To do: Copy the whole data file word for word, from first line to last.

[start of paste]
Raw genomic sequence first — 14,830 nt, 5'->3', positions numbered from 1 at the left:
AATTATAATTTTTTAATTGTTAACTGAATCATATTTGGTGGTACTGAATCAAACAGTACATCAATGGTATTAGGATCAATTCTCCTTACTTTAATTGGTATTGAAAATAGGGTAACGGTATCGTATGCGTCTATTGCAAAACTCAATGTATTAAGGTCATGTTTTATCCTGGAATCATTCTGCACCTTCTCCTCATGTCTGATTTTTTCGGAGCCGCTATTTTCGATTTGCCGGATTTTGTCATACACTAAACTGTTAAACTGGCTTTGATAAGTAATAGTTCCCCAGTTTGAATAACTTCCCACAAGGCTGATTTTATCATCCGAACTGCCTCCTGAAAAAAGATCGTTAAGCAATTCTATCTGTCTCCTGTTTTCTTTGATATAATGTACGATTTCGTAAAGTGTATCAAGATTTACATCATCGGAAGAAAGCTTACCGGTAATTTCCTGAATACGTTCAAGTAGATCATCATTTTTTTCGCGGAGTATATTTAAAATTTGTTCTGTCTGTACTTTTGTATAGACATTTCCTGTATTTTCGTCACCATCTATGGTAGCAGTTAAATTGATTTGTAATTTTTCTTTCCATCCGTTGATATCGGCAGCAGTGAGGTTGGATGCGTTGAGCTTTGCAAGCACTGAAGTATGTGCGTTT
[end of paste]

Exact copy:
Raw genomic sequence first — 14,830 nt, 5'->3', positions numbered from 1 at the left:
AATTATAATTTTTTAATTGTTAACTGAATCATATTTGGTGGTACTGAATCAAACAGTACATCAATGGTATTAGGATCAATTCTCCTTACTTTAATTGGTATTGAAAATAGGGTAACGGTATCGTATGCGTCTATTGCAAAACTCAATGTATTAAGGTCATGTTTTATCCTGGAATCATTCTGCACCTTCTCCTCATGTCTGATTTTTTCGGAGCCGCTATTTTCGATTTGCCGGATTTTGTCATACACTAAACTGTTAAACTGGCTTTGATAAGTAATAGTTCCCCAGTTTGAATAACTTCCCACAAGGCTGATTTTATCATCCGAACTGCCTCCTGAAAAAAGATCGTTAAGCAATTCTATCTGTCTCCTGTTTTCTTTGATATAATGTACGATTTCGTAAAGTGTATCAAGATTTACATCATCGGAAGAAAGCTTACCGGTAATTTCCTGAATACGTTCAAGTAGATCATCATTTTTTTCGCGGAGTATATTTAAAATTTGTTCTGTCTGTACTTTTGTATAGACATTTCCTGTATTTTCGTCACCATCTATGGTAGCAGTTAAATTGATTTGTAATTTTTCTTTCCATCCGTTGATATCGGCAGCAGTGAGGTTGGATGCGTTGAGCTTTGCAAGCACTGAAGTATGTGCGTTT